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Crocodylian evolution and climate (free pdf)

Ben Creisler

A new paper in open access:

Philip D. Mannion, Roger B. J. Benson, Matthew T. Carrano, Jonathan P.
Tennant, Jack Judd & Richard J. Butler (2015)
Climate constrains the evolutionary history and biodiversity of crocodylians.
Nature Communications 6, Article number: 8438
doi: 10.1038/ncomms9438

The fossil record of crocodylians and their relatives (pseudosuchians)
reveals a rich evolutionary history, prompting questions about causes
of long-term decline to their present-day low biodiversity. We analyse
climatic drivers of subsampled pseudosuchian biodiversity over their
250 million year history, using a comprehensive new data set.
Biodiversity and environmental changes correlate strongly, with
long-term decline of terrestrial taxa driven by decreasing
temperatures in northern temperate regions, and biodiversity decreases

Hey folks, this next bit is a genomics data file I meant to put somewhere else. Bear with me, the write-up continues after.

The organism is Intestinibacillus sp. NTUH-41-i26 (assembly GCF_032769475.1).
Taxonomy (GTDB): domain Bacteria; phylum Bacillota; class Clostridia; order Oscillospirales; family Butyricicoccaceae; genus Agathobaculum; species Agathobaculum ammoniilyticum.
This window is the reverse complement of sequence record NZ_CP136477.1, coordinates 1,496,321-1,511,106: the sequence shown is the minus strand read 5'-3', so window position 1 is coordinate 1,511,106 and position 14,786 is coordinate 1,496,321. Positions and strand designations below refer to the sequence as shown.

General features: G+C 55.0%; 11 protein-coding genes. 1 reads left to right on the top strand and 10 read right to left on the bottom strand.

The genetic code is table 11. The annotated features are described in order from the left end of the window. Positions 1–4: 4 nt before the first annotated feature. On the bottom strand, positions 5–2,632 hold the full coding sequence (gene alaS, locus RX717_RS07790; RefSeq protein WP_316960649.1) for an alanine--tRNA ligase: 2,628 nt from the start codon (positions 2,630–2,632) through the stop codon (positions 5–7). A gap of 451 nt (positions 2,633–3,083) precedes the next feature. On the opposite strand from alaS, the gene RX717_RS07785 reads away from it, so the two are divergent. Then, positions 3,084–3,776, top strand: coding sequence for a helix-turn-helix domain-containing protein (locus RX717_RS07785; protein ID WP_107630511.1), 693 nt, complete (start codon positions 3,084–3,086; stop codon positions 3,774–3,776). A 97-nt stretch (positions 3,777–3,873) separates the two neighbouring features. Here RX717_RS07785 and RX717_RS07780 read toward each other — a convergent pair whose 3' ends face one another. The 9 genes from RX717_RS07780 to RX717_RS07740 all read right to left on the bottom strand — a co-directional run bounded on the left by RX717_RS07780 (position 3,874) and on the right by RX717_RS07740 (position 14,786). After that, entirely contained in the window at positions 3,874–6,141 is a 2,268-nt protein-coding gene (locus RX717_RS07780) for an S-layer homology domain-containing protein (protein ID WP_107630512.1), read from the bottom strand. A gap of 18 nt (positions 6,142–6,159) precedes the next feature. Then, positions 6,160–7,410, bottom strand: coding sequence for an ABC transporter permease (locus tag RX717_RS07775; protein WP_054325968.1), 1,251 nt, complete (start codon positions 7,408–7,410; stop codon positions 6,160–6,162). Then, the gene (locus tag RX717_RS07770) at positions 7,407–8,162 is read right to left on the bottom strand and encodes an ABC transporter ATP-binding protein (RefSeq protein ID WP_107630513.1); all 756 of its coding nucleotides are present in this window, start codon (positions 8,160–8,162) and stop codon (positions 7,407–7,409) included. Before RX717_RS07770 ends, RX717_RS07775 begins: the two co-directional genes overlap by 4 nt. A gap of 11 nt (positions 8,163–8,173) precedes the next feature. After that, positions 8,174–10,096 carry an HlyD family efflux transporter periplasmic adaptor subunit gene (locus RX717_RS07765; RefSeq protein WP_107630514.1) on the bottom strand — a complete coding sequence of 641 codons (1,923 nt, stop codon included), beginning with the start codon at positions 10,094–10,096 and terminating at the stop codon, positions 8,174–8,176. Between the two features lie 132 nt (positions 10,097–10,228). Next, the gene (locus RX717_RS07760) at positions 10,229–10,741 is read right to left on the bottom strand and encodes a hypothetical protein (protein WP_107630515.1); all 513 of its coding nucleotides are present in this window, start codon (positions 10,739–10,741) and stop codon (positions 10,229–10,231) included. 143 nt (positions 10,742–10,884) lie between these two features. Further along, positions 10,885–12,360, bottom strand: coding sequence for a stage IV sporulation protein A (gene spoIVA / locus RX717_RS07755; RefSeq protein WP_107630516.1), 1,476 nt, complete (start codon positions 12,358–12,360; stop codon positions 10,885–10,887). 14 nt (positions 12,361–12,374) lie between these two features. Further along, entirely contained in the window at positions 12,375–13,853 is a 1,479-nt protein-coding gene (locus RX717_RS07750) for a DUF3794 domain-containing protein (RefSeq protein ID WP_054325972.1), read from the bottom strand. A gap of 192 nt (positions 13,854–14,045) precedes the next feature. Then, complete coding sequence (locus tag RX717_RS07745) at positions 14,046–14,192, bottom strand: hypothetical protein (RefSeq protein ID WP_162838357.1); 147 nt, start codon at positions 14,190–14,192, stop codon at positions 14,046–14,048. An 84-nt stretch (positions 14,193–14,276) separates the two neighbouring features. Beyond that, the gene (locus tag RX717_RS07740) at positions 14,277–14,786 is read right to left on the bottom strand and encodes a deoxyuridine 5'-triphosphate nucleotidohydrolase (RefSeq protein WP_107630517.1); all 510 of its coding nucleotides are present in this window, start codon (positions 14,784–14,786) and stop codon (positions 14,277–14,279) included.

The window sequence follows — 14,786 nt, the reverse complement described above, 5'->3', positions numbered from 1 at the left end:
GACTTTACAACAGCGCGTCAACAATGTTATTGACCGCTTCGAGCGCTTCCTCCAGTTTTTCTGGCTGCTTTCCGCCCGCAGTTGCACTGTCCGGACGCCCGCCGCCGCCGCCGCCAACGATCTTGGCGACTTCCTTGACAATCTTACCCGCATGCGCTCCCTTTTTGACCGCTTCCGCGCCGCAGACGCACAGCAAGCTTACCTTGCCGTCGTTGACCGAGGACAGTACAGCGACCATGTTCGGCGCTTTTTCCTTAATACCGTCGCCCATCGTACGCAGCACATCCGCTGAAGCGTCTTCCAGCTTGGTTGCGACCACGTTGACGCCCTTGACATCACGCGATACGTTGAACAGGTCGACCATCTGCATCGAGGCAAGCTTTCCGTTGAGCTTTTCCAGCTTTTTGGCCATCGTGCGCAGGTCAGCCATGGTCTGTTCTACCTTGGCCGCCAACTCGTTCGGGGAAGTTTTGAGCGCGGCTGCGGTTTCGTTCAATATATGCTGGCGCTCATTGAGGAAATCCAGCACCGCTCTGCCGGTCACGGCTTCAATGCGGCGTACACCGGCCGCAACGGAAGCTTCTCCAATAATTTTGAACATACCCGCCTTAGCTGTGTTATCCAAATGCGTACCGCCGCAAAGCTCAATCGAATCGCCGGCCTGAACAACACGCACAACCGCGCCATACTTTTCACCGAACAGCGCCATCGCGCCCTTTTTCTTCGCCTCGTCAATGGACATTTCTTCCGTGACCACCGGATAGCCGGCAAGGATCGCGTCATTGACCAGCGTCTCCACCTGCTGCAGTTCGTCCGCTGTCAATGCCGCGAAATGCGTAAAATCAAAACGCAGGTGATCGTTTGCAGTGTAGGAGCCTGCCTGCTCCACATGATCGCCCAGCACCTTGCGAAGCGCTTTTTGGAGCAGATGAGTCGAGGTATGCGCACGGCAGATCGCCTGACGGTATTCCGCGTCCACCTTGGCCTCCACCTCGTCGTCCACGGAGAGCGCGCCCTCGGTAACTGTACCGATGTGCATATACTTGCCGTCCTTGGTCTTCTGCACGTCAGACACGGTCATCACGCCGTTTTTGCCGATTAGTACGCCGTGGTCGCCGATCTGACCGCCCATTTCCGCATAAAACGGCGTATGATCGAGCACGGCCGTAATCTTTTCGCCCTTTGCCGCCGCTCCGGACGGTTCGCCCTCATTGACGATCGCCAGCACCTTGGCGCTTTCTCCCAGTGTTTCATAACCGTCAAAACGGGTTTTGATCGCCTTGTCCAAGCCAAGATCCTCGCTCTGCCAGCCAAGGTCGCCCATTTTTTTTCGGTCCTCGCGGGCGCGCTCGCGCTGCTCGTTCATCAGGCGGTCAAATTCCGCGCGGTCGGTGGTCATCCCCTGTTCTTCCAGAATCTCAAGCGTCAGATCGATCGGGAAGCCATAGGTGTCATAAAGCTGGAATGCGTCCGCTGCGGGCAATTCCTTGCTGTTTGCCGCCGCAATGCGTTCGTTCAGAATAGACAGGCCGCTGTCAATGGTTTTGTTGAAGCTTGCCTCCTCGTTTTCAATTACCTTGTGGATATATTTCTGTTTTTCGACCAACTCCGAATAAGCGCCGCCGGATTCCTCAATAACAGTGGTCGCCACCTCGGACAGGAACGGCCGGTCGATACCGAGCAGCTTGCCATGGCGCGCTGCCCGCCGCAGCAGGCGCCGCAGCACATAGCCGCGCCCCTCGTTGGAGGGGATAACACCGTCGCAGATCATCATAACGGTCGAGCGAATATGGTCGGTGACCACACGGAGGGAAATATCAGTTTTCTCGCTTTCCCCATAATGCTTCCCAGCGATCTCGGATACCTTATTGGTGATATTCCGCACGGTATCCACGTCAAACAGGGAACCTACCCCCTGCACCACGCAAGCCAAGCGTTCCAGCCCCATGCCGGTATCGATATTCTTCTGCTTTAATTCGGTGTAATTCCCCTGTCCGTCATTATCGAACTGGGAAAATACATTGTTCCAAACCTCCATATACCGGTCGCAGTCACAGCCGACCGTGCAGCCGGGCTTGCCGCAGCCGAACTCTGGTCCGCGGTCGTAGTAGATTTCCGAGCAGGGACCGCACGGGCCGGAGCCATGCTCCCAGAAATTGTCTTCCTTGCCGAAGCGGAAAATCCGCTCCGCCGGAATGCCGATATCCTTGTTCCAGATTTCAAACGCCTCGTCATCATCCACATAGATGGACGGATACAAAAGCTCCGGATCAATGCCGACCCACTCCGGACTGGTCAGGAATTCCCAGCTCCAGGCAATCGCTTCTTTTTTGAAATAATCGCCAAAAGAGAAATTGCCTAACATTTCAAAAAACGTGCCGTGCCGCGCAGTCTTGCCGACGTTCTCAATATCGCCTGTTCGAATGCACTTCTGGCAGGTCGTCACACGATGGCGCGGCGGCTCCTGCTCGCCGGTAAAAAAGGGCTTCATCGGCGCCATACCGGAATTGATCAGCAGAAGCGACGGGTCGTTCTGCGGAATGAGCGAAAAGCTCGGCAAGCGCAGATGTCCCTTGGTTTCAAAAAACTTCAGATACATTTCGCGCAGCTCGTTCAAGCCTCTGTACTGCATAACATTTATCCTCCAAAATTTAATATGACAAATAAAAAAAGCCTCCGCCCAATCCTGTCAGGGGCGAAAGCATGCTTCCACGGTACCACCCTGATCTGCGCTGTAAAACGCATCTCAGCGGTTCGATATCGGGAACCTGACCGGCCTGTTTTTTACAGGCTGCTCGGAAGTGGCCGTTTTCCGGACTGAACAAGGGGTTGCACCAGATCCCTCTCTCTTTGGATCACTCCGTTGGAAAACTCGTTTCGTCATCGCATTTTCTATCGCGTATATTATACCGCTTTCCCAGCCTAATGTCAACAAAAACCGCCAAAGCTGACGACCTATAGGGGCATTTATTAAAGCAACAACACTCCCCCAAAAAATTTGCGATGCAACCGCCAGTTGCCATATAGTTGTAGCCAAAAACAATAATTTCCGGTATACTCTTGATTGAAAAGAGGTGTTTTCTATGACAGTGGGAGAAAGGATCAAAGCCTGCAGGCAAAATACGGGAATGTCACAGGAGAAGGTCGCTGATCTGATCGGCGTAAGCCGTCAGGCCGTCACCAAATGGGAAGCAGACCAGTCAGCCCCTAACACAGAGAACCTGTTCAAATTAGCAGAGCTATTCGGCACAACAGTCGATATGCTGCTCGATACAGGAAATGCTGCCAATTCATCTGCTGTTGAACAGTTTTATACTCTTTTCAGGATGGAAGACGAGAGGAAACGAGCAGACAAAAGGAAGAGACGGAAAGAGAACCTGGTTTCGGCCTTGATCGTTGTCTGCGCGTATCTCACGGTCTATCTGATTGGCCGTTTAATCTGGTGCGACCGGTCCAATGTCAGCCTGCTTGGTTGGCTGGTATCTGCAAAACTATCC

at lower latitudes matching patterns of increasing aridification.
However, there is no relationship between temperature and biodiversity
for marine pseudosuchians, with sea-level change and post-extinction
opportunism demonstrated to be more important drivers. A 'modern-type'
atitudinal biodiversity gradient might have existed throughout
pseudosuchian history, and range expansion towards the poles occurred
during warm intervals. Although their fossil record suggests that
current global warming might promote long-term increases in
crocodylian biodiversity and geographic range, the 'balancing forces'
of anthropogenic environmental degradation complicate future

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